Category Archives: Writer’s Block

Doubt II

What IS writer’s block? I used to think it meant “not knowing what to write.” I don’t believe that anymore. It’s got to be more complex than that. The Gotham Writer’s Workshop–based in NYC–sends out a newsletter, which often includes a mini-interview with established authors. The first question each author is asked? ‘What are some methods for overcoming writer’s block?’ (I apologize, this is not the question verbatim). Nine times out of ten, these writers will claim that the proverbial ‘block’ is nonsense. Most will swear it’s an invention of the mind. Some say there isn’t enough time for writer’s block, because there is just too much writing to do.

I have absolutely no reason to doubt them. They’ve published, sold, gained readers, etc. And quite frankly, I don’t think I have it–the ‘block’ that is. Because, in the current stage of my novel, I know what I want to write. I know what is going to happen next. Usually once I sit down to work on manuscript, new ideas come, old ideas get trashed, the characters’ voices take over my thoughts and so on and so on. In this sense, I agree. The best way to cure writer’s block is to WRITE! Sit down, and scold yourself. Say, ‘you may not get up from this chair for one hour. After that you are free.’ Surprise, surprise. Writing gets done.

So, if the lack of flowing ideas is the surface of this awful affliction, I think my current problem goes a few layers deeper. See, I haven’t posted on this blog since March 4th. My plight is more complicated. It’s doubt, and it’s back. I’ve written about the D word before. It goes something like this…what if my idea doesn’t have a place in the current market, what if deep down, my story is total crap, even if I do publish, will anyone care, how many people even read this blog? What do I really want to come from this story? Am I too old? Am I running out of time? Can I call myself a writer if I have virtually nothing to show for it? And then, the big question: Is it even worth it?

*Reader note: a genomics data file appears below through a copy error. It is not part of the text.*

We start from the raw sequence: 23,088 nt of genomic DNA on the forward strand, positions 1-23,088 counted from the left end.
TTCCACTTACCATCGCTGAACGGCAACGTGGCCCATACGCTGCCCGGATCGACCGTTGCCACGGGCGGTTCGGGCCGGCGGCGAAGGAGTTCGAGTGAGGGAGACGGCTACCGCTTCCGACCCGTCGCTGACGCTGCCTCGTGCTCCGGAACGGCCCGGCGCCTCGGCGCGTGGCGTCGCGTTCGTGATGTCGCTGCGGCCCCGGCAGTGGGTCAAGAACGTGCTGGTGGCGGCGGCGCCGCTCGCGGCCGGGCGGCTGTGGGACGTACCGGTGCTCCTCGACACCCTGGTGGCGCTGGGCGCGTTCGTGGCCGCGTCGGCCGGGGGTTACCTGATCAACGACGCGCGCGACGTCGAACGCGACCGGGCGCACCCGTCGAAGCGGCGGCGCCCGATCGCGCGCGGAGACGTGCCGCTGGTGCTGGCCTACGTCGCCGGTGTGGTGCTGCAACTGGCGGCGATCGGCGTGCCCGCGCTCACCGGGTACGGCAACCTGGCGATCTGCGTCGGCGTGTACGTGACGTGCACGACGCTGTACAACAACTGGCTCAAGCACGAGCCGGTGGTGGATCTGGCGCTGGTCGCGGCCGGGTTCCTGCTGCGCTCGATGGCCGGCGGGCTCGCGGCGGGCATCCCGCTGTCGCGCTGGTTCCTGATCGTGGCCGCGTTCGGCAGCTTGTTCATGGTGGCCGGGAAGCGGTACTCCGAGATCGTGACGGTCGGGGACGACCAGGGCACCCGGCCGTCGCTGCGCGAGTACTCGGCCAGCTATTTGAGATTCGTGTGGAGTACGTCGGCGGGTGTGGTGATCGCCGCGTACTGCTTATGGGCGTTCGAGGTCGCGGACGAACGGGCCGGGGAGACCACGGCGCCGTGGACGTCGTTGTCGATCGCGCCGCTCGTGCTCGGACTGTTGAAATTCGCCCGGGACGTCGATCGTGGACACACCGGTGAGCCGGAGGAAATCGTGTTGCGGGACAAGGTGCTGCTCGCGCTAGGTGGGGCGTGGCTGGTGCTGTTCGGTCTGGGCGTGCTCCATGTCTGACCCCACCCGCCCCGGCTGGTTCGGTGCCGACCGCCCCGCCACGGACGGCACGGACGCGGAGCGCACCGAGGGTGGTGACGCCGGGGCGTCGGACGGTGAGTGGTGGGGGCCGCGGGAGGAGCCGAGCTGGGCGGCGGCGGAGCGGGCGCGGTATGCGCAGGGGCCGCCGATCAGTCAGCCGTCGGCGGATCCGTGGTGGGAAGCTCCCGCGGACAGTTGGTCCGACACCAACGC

I’d write all day if I could. I love it. Plain and simple, that’s why I do it. But these questions consistently flow through my mind in a steady stream. I know this much. I will complete my novel. I promised myself I would. So I will. After that….???

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Filed under Inspiration, The Writing Life, Writer's Block, Writing Process, Writing Tips

The Particulars

“As writers we live life twice, like a cow that eats its food once and then regurgitates it to chew and digest it again. We have a second chance at biting into our experience and examining it. … This is our life and it’s not going to last forever. There isn’t time to talk about someday writing that short story or poem or novel. Slow down now, touch what is around you, and out of care and compassion for each moment and detail, put pen to paper and begin to write.”
—Natalie Goldberg

As an intrinsic writer, in my daily life I pay attention to the ‘particulars,’ or the details surrounding me. This began as a concentrated effort, probably some time during my undergraduate years when I first became immersed in literature. I read a ton as a kid, of course, any intrinsic will tell that he or she did. But back then I read countless R.L. Stine books, and The Babysitter’s Club series, plus other child classics like the Polk Street School tales, and Ramona, etc. Back then I read for the stories, the images that showed up in my mind, the characters that toyed with my imagination.

As I got older, I discovered that literature could have a rippling effect. Freshman year in high school I read A Separate Peace, by John Knowles (still one of my all time favorite books–I don’t care what the feminists say about it having no female characters. I used to love teaching it, too.) and for the first time discovered that fiction went beyond my favorite childhood narratives. I saw the complexity, the raw emotion, the parallels to real life.